Julian Spector:

America’s electricity grid wasn’t designed with electric vehicles in mind, and with an influx of EVs replacing gasoline cars, power utilities have started to feel the strain. If too many EV owners charge up their car during times of high energy demand, the grid can get overwhelmed, leading to higher energy costs and greater risk of blackouts. Avoiding that situation requires the grid to grow or become more efficient in terms of how it manages the power supply.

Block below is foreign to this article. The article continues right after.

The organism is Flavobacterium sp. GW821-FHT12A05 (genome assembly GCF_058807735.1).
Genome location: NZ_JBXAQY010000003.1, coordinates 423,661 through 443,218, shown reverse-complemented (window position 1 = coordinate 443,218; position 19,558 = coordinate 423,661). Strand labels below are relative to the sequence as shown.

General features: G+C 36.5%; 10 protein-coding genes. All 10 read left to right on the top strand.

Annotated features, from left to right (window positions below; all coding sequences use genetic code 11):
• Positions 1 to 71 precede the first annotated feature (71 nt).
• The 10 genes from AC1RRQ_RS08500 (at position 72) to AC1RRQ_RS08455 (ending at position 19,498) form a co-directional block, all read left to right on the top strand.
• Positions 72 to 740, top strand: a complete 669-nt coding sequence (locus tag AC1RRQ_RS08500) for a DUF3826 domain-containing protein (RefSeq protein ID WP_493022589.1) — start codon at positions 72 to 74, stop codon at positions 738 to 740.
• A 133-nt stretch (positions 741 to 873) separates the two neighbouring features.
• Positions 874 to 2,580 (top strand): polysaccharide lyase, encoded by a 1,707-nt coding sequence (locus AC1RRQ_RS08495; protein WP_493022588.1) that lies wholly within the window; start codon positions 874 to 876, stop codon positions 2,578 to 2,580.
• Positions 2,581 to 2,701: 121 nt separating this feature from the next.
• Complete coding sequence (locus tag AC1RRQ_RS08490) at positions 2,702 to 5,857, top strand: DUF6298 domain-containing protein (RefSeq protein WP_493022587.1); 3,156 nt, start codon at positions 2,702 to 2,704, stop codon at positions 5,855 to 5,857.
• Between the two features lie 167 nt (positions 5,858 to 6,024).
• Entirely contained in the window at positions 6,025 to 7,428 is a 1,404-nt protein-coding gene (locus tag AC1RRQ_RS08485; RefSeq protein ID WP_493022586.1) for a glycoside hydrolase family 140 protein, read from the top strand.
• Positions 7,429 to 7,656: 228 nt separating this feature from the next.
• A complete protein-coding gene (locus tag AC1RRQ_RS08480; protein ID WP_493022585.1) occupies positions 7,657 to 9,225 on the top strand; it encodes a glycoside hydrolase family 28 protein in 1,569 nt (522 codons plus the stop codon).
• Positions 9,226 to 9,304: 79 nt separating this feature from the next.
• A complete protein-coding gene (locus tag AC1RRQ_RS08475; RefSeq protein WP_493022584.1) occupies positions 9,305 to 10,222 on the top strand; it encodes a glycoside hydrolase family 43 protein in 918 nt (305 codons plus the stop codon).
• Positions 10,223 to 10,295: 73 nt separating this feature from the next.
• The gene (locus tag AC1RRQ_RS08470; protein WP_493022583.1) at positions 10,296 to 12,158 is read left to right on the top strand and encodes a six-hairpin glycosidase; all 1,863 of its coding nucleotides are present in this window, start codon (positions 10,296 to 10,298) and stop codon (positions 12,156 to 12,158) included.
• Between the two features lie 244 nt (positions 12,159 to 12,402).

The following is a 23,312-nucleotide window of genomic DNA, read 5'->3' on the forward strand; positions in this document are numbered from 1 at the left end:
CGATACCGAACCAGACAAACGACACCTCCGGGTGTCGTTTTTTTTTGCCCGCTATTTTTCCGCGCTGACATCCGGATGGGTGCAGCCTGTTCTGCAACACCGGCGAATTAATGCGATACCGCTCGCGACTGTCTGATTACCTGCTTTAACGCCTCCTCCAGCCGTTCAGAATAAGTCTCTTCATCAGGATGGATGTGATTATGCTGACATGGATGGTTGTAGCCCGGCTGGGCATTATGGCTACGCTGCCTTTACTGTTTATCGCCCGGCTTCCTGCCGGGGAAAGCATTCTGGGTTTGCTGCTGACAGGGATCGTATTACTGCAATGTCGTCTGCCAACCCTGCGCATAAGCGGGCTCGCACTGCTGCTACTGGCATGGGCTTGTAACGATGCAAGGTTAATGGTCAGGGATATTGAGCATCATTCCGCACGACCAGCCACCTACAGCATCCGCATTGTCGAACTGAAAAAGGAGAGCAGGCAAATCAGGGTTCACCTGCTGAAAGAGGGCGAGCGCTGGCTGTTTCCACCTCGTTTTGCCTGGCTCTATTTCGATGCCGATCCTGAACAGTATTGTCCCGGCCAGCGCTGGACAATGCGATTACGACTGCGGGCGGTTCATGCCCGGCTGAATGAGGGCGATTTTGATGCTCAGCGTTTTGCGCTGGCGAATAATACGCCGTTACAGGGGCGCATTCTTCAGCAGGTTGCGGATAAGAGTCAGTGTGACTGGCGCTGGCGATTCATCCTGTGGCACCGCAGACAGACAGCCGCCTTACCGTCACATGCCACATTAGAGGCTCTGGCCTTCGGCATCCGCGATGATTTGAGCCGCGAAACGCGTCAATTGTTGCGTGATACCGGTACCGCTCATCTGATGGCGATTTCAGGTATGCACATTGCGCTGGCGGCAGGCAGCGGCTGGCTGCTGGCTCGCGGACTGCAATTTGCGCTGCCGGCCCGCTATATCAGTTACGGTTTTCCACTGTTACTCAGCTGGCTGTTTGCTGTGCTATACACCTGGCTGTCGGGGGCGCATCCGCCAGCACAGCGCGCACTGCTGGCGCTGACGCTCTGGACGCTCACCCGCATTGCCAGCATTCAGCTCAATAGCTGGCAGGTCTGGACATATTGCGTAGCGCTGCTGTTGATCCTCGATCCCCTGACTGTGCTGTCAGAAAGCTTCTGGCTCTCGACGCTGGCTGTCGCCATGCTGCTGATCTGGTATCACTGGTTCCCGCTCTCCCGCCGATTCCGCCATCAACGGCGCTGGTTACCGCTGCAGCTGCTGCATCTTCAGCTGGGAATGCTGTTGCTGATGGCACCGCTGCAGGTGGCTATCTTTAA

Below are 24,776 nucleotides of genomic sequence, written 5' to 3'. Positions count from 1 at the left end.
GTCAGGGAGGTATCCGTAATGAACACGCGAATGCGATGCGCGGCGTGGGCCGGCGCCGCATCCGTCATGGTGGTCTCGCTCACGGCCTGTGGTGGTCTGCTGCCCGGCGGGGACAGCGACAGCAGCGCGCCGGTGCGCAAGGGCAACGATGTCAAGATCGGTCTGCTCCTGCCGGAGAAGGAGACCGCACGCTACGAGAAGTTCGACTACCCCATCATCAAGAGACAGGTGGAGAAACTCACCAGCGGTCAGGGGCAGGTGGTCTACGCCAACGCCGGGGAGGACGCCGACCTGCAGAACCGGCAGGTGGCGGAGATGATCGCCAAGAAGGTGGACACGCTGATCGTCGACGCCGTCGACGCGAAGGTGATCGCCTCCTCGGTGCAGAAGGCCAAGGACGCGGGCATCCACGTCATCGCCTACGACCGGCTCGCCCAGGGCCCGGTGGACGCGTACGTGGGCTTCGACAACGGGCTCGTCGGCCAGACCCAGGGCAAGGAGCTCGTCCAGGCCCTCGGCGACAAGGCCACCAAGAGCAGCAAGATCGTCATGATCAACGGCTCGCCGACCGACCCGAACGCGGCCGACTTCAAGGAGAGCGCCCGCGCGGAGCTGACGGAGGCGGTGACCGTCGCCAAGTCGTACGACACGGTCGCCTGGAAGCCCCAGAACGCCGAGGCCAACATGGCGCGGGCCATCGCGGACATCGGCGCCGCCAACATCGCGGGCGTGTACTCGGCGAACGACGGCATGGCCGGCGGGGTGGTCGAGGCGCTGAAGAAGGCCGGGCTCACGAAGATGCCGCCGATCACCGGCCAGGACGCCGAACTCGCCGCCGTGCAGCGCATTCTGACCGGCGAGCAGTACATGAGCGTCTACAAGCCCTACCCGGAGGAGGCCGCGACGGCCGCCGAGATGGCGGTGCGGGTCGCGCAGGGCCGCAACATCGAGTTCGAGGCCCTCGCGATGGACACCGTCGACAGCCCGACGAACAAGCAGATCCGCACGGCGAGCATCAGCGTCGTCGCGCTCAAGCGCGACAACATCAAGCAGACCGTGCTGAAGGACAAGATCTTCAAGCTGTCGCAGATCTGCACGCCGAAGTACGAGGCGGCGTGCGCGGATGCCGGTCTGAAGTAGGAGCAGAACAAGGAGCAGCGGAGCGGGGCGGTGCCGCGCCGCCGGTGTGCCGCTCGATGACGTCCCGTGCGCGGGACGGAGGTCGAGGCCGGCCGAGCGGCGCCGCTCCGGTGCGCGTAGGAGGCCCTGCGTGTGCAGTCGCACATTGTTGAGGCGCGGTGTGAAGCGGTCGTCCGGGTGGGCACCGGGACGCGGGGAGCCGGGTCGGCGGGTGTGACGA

That’s where a new initiative from BMW called ChargeForward comes into play. The program kicks off this week with a group of 100 Bay Area i3 drivers who have given BMW the ability to rearrange their charging schedules in response to high demand. Using an app, drivers say when they need their car each day and BMW works with Pacific Gas and Electric Company, the local utility, to adjust charging schedules remotely, when necessary, based on real-time energy usage data. The goal is to smooth out demand peaks so the utility doesn’t need to ramp up extra production and consumers don’t have to pay peak rates.